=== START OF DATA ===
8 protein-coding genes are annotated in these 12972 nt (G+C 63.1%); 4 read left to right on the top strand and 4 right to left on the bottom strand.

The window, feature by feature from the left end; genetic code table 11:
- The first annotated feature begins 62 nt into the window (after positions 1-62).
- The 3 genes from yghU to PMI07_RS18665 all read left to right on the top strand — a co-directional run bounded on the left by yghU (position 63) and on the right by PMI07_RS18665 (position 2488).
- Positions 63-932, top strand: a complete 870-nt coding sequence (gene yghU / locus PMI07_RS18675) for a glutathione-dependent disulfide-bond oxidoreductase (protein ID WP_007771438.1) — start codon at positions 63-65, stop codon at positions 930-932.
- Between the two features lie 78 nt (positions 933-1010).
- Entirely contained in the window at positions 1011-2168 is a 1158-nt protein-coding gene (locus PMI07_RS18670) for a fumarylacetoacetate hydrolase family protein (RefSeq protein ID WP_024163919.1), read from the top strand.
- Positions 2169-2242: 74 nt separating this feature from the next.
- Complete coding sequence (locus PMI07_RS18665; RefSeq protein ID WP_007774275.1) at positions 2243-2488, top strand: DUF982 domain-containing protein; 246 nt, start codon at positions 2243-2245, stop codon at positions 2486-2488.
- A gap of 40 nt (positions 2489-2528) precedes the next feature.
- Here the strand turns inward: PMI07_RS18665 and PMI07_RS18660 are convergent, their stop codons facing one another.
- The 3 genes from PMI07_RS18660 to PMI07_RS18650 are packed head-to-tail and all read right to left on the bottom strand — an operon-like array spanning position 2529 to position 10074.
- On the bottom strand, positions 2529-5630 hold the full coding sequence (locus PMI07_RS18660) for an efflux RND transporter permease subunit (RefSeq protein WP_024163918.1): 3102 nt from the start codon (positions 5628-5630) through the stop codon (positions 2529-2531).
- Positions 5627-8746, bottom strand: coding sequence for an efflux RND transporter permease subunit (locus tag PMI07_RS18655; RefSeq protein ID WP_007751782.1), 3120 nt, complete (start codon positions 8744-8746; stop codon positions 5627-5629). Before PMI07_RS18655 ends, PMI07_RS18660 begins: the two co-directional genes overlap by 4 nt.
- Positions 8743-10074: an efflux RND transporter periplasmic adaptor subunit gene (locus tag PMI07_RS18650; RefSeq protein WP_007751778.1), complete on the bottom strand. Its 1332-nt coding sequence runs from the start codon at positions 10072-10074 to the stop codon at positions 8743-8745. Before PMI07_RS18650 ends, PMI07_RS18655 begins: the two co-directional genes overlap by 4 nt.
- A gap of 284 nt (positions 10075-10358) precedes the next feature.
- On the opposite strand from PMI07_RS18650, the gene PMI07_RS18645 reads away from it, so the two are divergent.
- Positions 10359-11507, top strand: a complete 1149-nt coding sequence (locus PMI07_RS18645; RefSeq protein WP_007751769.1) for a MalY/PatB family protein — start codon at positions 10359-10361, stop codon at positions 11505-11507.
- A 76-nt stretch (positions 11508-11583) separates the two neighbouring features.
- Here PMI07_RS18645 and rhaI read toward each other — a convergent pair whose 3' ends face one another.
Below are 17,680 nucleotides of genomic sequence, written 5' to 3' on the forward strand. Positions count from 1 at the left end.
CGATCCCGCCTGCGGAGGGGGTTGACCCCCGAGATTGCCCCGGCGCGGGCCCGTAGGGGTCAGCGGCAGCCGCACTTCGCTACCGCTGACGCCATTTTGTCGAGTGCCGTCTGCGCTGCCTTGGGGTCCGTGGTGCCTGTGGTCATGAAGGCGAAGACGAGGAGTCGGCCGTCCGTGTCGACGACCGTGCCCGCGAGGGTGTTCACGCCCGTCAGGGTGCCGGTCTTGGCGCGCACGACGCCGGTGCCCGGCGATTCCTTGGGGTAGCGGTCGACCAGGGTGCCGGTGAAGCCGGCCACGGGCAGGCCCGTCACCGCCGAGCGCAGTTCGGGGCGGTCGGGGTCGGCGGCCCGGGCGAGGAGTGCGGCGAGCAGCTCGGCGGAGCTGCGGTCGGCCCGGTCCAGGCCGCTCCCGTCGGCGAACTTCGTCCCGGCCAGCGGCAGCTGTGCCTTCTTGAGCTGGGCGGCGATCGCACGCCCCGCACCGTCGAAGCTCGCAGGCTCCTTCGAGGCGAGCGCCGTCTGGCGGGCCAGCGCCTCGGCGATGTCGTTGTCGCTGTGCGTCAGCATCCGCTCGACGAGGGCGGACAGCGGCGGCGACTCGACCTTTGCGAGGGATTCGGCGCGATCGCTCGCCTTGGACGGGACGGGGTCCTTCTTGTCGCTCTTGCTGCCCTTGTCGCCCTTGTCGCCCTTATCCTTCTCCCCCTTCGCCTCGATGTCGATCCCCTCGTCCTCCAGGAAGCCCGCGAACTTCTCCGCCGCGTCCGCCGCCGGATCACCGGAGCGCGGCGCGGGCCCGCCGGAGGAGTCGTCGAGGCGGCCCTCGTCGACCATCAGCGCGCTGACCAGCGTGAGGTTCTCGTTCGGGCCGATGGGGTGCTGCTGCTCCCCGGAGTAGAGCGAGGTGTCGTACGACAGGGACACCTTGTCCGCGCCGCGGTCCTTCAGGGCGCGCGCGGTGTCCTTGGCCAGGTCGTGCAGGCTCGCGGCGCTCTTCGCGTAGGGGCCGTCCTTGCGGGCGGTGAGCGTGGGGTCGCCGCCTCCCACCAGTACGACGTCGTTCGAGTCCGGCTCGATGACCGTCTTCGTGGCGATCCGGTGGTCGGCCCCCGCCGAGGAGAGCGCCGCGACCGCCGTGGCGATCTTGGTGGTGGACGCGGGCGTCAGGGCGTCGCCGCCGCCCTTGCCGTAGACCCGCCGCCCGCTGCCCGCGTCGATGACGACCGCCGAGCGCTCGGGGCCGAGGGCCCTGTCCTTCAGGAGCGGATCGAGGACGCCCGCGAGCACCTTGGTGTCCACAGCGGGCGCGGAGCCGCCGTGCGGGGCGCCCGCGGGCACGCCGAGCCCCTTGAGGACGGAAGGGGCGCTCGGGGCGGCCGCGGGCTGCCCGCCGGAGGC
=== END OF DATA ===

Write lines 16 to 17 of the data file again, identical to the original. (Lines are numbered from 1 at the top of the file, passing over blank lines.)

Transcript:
- A gap of 284 nt (positions 10075-10358) precedes the next feature.
- On the opposite strand from PMI07_RS18650, the gene PMI07_RS18645 reads away from it, so the two are divergent.